Rafael Nadal turned professional in 2001 and did not win his first ATP Tour title until 2004. He cracked the top ten for the first time on April 25th, 2005, at number seven. Exactly three months later, he got to number two in the rankings. Nadal maintained that number two ranking until August 18th, 2008 (a little over three years at the number two ranking). Who was at number one all that time? Roger Federer! His first stint at number one lasted for forty weeks. He regained the number one ranking on June 7th, 2010 for the second time in his career. His second stint at number one lasted for fifty weeks. He would regain the number one ranking on October 7th, 2013, for the third time and this time he maintained the number one ranking for thirty-four weeks.
The last time he was ranked number one was on June 23rd, 2014. Since he first broke into the top ten in 2005, Nadal has never fallen out of the top ten. This is a testament of how committed he is to the sport and his attitude of never giving up. Nadal plays every point as if his life depends on it and even when he is leading comfortably, he does not take the pressure off his opponent. That attitude is why he continues to be a top ten player twelve years after his debut.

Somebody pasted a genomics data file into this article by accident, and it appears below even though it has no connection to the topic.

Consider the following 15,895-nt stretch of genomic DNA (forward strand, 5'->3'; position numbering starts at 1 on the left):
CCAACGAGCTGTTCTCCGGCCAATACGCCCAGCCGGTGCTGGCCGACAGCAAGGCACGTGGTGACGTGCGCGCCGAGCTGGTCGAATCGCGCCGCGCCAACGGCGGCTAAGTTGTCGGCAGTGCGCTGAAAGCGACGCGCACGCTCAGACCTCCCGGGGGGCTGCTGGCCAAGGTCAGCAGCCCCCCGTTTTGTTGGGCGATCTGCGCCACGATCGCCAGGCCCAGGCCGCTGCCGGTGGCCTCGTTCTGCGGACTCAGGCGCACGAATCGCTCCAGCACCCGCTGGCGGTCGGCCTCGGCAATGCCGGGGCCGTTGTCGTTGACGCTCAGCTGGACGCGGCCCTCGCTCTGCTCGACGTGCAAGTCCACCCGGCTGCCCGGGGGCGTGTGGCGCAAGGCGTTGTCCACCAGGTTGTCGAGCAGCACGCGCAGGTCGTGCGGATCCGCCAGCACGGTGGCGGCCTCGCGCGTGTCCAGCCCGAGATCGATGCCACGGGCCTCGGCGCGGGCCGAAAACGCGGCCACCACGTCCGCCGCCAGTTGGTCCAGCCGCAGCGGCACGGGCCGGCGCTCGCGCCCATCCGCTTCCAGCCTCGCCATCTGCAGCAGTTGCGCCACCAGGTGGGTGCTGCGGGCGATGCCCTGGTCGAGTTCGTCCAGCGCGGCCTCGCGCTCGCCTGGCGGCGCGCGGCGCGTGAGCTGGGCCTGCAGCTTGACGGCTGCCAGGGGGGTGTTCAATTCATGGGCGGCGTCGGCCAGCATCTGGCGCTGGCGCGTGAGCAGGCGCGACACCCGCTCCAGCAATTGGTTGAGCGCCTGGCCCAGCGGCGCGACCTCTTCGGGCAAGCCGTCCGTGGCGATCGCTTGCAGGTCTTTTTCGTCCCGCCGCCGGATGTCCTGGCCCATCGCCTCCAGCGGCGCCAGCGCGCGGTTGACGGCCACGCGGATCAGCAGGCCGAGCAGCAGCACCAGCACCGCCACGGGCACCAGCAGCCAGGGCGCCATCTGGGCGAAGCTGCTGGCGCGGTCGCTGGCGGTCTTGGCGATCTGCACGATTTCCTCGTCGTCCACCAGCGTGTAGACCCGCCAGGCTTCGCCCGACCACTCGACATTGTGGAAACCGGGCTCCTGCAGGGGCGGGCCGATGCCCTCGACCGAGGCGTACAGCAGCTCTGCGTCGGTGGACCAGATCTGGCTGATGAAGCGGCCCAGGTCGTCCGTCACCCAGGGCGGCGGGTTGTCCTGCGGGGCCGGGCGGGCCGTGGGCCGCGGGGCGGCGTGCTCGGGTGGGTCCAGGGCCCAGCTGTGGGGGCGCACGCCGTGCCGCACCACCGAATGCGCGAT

It has not been twelve years of smooth sailing for the Spaniard though; he has had problems with his knees that on several occasions caused him to take time away from the sport. In fact, there was much speculation about how long he would be able to play given the problem with his knees and the way he moves on the tennis court. Nadal does not float along the court like Federer; he runs heavily, putting a lot of stress on his knees. He does not end points quickly with a big serve either and often has to win points in extended rallies. Thus, many thought he would retire early; however, Nadal’s moniker, “el toro”, suits him perfectly. Nadal is strong-willed and on the tennis court, he is uncompromising.
After a spectacular start at the 2016 French Open, Nadal withdrew from the tournament before the third round. He now had a new injury, his left wrist. This was much cause for worry because the wrists are vital for tennis players. The left wrist is especially important for those with a two-handed back hand. For Nadal it was doubly concerning, he plays left-handed; thus both his forehand and backhand were impacted by this injury. Now the new concern was would he be able to recover from this injury?
Nadal took some time away from the sport to heal his wrist; he returned to tennis approximately three months later to play in the summer Olympics in Rio de Janeiro. Still clearly struggling with the injury, he did not medal in singles; however, with his good buddy, Marc Lopez, he claimed the gold medal in doubles. He ended his 2016 season prematurely, in early October, to heal and recover fully for the 2017 season.
Nadal has not won more than five tournaments in a season since 2013; if he continues in his current vein, I expect that he will do so this year. That is why he is in contention for ending the year as the number one ranked male player on the ATP Tour and that is why he regains the number one ranking today.
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